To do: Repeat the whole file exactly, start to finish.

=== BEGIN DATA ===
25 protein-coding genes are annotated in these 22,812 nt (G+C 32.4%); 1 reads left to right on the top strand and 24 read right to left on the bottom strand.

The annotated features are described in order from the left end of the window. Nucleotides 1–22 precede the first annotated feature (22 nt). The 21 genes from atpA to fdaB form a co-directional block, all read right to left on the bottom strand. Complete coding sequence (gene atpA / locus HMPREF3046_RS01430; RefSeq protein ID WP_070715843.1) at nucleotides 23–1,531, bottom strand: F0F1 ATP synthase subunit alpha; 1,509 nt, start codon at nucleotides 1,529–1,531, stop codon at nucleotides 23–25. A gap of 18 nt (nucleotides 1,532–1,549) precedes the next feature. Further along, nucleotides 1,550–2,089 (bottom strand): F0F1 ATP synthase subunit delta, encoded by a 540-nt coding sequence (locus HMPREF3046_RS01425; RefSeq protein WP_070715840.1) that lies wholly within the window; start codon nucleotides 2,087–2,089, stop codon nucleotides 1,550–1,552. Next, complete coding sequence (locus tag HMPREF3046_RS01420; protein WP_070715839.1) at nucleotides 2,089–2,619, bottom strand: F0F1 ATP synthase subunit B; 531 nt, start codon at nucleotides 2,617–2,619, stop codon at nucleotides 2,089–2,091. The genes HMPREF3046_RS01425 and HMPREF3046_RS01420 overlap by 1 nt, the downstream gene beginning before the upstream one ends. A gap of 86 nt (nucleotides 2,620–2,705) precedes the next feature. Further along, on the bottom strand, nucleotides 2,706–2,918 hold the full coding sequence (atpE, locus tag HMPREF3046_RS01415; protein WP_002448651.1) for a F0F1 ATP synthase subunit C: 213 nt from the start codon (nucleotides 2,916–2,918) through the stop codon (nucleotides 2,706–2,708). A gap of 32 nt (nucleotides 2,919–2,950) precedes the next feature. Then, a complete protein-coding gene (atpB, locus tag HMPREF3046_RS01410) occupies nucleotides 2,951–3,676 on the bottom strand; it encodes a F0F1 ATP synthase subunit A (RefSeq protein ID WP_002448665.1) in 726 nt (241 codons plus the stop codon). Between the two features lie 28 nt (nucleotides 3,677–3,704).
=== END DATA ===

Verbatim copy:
25 protein-coding genes are annotated in these 22,812 nt (G+C 32.4%); 1 reads left to right on the top strand and 24 read right to left on the bottom strand.

The annotated features are described in order from the left end of the window. Nucleotides 1–22 precede the first annotated feature (22 nt). The 21 genes from atpA to fdaB form a co-directional block, all read right to left on the bottom strand. Complete coding sequence (gene atpA / locus HMPREF3046_RS01430; RefSeq protein ID WP_070715843.1) at nucleotides 23–1,531, bottom strand: F0F1 ATP synthase subunit alpha; 1,509 nt, start codon at nucleotides 1,529–1,531, stop codon at nucleotides 23–25. A gap of 18 nt (nucleotides 1,532–1,549) precedes the next feature. Further along, nucleotides 1,550–2,089 (bottom strand): F0F1 ATP synthase subunit delta, encoded by a 540-nt coding sequence (locus HMPREF3046_RS01425; RefSeq protein WP_070715840.1) that lies wholly within the window; start codon nucleotides 2,087–2,089, stop codon nucleotides 1,550–1,552. Next, complete coding sequence (locus tag HMPREF3046_RS01420; protein WP_070715839.1) at nucleotides 2,089–2,619, bottom strand: F0F1 ATP synthase subunit B; 531 nt, start codon at nucleotides 2,617–2,619, stop codon at nucleotides 2,089–2,091. The genes HMPREF3046_RS01425 and HMPREF3046_RS01420 overlap by 1 nt, the downstream gene beginning before the upstream one ends. A gap of 86 nt (nucleotides 2,620–2,705) precedes the next feature. Further along, on the bottom strand, nucleotides 2,706–2,918 hold the full coding sequence (atpE, locus tag HMPREF3046_RS01415; protein WP_002448651.1) for a F0F1 ATP synthase subunit C: 213 nt from the start codon (nucleotides 2,916–2,918) through the stop codon (nucleotides 2,706–2,708). A gap of 32 nt (nucleotides 2,919–2,950) precedes the next feature. Then, a complete protein-coding gene (atpB, locus tag HMPREF3046_RS01410) occupies nucleotides 2,951–3,676 on the bottom strand; it encodes a F0F1 ATP synthase subunit A (RefSeq protein ID WP_002448665.1) in 726 nt (241 codons plus the stop codon). Between the two features lie 28 nt (nucleotides 3,677–3,704).